History of Bhutan

Stone tools, weapons, elephants, shankar sharans (conches) and remnants of large stone structures provide evidence that Bhutan was inhabited as early as 2000 BC. The earliest transcribed event in Bhutan was the passage of the Buddhist saint Padmasambhava (also called Guru Rinpoche) in 747 CE. Bhutan's early history is unclear, because most of the records were destroyed after fire ravaged Punakha Dzong, the ancient capital, in 1827. Until the early seventeenth century, Bhutan existed as a patchwork of minor warring fiefdoms until the area was unified by Shabdrung Ngawang Namgyal. To defend the country against intermittent Tibetan forays, Shabdrung built a network of impregnable Dzongs (fortresses), and promulgated a code of law that helped to bring local lords under centralised control. Many of these dzongs exist to this day.

During the 1870s, power struggles between the rival valleys of Paro and Trongsa led to civil war in Bhutan, eventually leading to the ascendancy of Ugyen Wangchuck, the penlop (governor) of Trongsa. From his power base in central Bhutan, Ugyen Wangchuck defeated his political enemies and united the country following several civil wars and rebellions in the period 1882-1885.

In 1907, an epochal year for the country, Ugyen Wangchuck was unanimously chosen as the first hereditary King of the country by an assembly of leading Buddhist monks, government officials, and heads of important families. In 1953, the third King, His Late Majesty Jigme Dorji Wangchuck established the country's legislature- a 130-member National Assembly (Parliament) to promote a more democratic form of governance. In 1965, he set up a Royal Advisory Council, and in 1968 he formed a Cabinet. In 1971, Bhutan was admitted to the United Nations, having held observer status for three years. In July 1972, Jigme Singye Wangchuck ascended to the throne at the age of 16 after the death of his father, Jigme Dorji Wangchuck. In 1998, the Fourth King, King Jigme Singye Wangchuck, introduced significant political reforms, transferring most of his administrative powers to the Council of Cabinet Ministers and allowing for impeachment of the King by a two-thirds majority of the National Assembly. In 1999, the government lifted a ban on television and the Internet, making Bhutan one of the last countries to introduce television. In his speech, the King said that television was a critical step to the modernisation of Bhutan as well as a major contributor to the country's Gross National Happiness (Bhutan is the only country to measure happiness) but warned against the misuse of television which may erode traditional Bhutanese values. Some believe it has indeed affected Bhutan in a negative way.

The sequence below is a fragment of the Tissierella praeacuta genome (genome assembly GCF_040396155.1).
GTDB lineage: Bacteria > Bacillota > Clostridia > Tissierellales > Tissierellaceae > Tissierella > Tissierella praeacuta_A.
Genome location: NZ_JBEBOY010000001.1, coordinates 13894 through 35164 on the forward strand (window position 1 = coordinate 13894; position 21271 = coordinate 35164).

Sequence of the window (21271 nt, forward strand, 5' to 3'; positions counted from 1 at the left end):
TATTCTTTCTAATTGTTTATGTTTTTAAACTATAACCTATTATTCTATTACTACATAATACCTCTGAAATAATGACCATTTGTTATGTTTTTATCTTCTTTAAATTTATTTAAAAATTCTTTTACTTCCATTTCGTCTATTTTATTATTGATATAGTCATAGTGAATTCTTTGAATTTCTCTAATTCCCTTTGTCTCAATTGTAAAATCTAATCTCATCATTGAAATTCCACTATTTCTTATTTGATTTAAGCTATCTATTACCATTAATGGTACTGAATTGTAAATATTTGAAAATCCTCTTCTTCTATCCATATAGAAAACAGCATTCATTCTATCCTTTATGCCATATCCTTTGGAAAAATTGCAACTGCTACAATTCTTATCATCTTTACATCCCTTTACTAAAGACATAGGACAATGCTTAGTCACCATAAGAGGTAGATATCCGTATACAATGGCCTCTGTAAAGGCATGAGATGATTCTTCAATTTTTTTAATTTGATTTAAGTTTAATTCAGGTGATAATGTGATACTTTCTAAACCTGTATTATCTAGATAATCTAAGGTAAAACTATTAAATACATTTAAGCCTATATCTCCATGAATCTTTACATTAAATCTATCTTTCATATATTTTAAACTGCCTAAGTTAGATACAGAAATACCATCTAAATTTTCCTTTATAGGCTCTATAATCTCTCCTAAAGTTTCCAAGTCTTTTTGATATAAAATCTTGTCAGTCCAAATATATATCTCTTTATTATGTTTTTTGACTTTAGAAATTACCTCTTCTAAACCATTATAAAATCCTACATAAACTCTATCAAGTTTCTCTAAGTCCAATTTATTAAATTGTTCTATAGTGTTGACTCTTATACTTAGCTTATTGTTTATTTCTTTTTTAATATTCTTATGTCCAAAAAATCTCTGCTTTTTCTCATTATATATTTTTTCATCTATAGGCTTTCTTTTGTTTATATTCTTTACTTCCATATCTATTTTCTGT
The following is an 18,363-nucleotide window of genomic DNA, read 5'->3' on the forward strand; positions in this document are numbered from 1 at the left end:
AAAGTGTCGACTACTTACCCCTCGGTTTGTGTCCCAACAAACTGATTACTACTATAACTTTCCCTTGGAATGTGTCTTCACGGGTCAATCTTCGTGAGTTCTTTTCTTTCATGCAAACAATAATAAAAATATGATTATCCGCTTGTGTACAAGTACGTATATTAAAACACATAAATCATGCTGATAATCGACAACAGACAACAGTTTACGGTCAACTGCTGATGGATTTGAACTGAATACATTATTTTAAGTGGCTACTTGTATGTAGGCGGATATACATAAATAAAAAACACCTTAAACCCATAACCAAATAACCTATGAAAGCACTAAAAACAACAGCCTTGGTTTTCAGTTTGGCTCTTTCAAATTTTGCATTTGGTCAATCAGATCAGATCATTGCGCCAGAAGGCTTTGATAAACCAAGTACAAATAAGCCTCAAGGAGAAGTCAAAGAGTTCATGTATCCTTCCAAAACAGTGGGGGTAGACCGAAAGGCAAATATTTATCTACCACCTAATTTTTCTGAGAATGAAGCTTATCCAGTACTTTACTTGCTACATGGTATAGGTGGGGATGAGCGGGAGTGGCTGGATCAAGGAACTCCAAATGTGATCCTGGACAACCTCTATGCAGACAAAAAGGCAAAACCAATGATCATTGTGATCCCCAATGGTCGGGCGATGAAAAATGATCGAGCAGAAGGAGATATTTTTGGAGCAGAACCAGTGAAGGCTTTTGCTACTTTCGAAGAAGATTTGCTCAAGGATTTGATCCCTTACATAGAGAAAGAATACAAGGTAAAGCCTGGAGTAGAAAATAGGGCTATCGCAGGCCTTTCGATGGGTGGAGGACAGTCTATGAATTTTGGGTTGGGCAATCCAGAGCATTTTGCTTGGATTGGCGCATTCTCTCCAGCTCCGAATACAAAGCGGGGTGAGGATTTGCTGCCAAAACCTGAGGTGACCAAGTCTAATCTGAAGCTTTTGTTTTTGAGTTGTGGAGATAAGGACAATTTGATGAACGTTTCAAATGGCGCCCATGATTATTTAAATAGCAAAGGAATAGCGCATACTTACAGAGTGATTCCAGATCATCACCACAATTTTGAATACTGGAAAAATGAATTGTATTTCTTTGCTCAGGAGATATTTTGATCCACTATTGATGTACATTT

A new constitution was presented in early 2005 which got ratified in 2008. In December 2005, His Majesty Jigme Singye Wangchuck announced that he would abdicate the throne in his son's favour in 2008. On the 17th of December 2005, the 4th King announced to a stunned nation that the first general elections would be held in 2008, and that he would abdicate the throne in favour of his eldest son, the Crown Prince. Bhutan entered a new era of democracy, starting with the first elections in 2008. The 'Druk Gyalpo' (King of Druk Yul) is the Head of State. Executive power is exercised by the Lhengye Zhungtshog, the Council of Ministers. Legislative power is vested in both the government and the National Assembly. The Judicial power is vested in all the courts of Bhutan. The Chief Justice is the administrative head of the Judiciary. The 2nd General Elections is scheduled to be held on 13 July 2013. Elections are a two party contest, with a first round to reduce the number of parties to two with a general party election where the two parties who have garnered the maximum number of votes go through.

The Fifth King, Jigme Khesar Namgyal Wangchuck married Ashi Jetsun Pema in November 2010.


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